Charleston may need an extra 16,351 affordably-priced homes and apartments over the next decade to keep up with the expected population growth and ensure housing in the city is accessible for people in all income brackets.
A new study conducted by the city examined Charleston's current affordable housing crisis, and it explored what needs to be done by 2030 to boost the city's housing stock and make rents and mortgages more affordable.
The research, which will feed into the city's new comprehensive plan, found that roughly 42 percent of Charleston's current residents are "cost burdened" when it comes to housing. That designation means those individuals and families spend more than 30 percent of their income every month just to keep a roof over their head.
That finding is largely the result of housing costs in Charleston growing at a much faster clip than income levels in the region.
In the past 10 years, rent prices in Charleston spiked by more than 51 percent, according to the city's research, and the median sales price for homes in Charleston ballooned by more 54 percent. Yet over the same time period, the median income for residents in Charleston increased by 31 percent.
That financial reality makes it much more difficult for people, especially lower-income workers, to find affordable housing options.
During a meeting this week, Geona Shaw Johnson, Charleston's housing director, emphasized that the findings from the housing study were nothing new. But the research, she said, drives home the need for Charleston to find solutions to the housing crisis to make sure the city continues to be a place where an average family can afford to live.
The city's affordability problems, according to the new study, are unlikely to get better over the coming decade unless developers go on a building spree and the city is able to foster more housing projects that lock in affordable rates for lower-income families.
Part of the issue is supply and demand. There aren't enough homes and apartments currently available in the city to help hold down rent and mortgage prices.
That's why city staff is considering recommendations to help expedite the review process for new developments in the city. They are also weighing recommendations to expand permitting for more dense developments, such as townhomes and condominiums.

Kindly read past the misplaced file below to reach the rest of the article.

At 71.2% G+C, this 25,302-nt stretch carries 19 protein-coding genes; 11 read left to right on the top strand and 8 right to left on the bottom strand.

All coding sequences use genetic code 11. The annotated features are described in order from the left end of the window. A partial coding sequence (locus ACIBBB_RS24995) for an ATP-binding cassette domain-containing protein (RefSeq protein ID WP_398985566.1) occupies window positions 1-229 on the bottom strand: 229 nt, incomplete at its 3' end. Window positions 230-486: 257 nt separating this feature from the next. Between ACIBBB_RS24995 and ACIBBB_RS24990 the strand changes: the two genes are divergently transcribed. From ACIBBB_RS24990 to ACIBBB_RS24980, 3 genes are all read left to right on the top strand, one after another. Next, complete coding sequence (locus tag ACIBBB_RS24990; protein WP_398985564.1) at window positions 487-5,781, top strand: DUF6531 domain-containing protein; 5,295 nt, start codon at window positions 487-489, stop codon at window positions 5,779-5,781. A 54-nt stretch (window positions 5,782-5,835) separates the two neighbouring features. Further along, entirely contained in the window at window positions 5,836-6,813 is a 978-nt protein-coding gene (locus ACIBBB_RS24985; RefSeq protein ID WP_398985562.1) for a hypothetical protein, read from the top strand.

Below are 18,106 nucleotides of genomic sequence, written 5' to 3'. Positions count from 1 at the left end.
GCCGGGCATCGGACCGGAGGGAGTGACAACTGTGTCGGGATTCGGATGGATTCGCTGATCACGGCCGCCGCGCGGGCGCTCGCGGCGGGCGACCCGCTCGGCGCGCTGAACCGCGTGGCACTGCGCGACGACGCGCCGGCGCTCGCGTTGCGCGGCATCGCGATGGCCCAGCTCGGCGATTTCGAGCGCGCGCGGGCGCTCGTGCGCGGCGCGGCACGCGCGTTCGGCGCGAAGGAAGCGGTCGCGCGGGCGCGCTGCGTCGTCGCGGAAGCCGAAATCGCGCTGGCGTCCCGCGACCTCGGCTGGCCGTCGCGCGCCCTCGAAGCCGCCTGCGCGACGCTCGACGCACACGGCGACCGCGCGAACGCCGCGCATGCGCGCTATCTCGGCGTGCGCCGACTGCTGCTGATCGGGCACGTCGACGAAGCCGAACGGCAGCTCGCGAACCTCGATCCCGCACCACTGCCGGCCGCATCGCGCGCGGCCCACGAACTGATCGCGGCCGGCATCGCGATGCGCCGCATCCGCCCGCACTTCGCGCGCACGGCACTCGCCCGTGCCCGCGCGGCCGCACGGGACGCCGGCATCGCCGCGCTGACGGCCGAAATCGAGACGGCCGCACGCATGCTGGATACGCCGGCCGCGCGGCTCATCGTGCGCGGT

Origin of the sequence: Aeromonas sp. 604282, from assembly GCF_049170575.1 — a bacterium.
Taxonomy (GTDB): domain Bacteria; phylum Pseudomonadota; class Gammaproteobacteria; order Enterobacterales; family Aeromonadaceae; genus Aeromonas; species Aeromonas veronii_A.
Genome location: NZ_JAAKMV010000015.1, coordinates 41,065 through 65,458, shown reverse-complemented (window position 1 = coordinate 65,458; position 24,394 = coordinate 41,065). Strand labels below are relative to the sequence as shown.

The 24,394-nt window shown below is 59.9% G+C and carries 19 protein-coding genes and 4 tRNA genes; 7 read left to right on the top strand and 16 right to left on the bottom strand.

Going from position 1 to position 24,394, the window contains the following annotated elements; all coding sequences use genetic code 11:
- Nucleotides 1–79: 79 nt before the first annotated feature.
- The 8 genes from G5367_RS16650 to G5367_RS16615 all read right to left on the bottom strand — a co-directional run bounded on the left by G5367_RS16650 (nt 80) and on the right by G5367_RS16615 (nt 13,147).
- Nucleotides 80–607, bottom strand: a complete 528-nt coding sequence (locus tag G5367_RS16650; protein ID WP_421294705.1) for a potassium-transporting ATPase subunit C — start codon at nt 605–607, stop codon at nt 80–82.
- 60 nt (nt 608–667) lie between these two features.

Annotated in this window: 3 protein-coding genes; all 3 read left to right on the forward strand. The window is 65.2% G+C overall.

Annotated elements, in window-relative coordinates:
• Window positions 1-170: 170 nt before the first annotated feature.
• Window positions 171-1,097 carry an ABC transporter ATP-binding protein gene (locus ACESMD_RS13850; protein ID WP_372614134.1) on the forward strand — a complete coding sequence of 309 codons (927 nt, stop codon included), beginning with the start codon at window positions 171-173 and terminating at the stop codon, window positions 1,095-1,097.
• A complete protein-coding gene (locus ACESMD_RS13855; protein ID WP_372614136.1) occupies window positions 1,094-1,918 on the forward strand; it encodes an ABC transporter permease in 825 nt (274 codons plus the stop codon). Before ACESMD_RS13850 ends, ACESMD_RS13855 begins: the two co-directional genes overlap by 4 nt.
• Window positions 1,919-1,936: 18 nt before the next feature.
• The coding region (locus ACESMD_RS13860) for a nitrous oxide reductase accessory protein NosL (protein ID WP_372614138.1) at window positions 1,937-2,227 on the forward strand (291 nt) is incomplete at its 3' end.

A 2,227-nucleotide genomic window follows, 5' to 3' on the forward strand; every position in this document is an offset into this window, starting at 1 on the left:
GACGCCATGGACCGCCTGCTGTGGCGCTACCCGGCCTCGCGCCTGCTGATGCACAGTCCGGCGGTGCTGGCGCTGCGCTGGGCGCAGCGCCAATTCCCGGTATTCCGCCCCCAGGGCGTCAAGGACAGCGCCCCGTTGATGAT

But speeding up construction for private developers is unlikely to solve all of the city's housing issues. That's especially true for Charleston's lower-income residents who can't easily afford homes and apartments priced at the current market rates.
That's why the city is also trying to figure out how to assist in the construction of more housing units that are set aside for people who earn less than Charleston's median income, which comes out to $56,700 for an individual and $81,000 for a family of four.
In recent years, the city has contributed to those types of affordable housing projects by donating land or subsidizing part of the construction effort. The rent or purchase prices for those homes and apartments are then capped for decades to come, ensuring that housing continues to be available to lower-income individuals.
The city and its affordable housing partners will have to drastically expand those efforts if they are going to keep up, however.
The new housing study suggests thousands of affordably-priced homes and apartments will be needed throughout the city in the coming decade, including nearly 4,485 additional units on the peninsula, another 6,653 units in West Ashley and more than 2,500 units on Johns Island.
That is a monumental task considering roughly 94 affordable units per year were built or preserved in Charleston on average over the past two decades.
The biggest need moving forward is housing for people earning less than 30 percent of Charleston's median income, which comes out to roughly $17,000 per year for an individual or roughly $24,000 per year for a family of four.
The new study suggests Charleston will need more than 9,000 additional housing units for that income bracket alone.
The city's analysis noted how majority-Black neighborhoods in the city were more than twice as likely to be burdened by their housing costs, and it noted how the median income for Black households in Charleston was $44,000 less than the median income for White families.
Eddie Bines, a housing program manager for the city, took part in the meeting this week where members of the public could discuss the 10-year housing analysis.
Charleston leaders, Bines said, need to help the general public recognize how big of a problem the affordable housing shortage could be for the city. He also emphasized the affect it could have on gentrification and the city's long-term residents.
"We don't have enough urgency behind it," Bines said.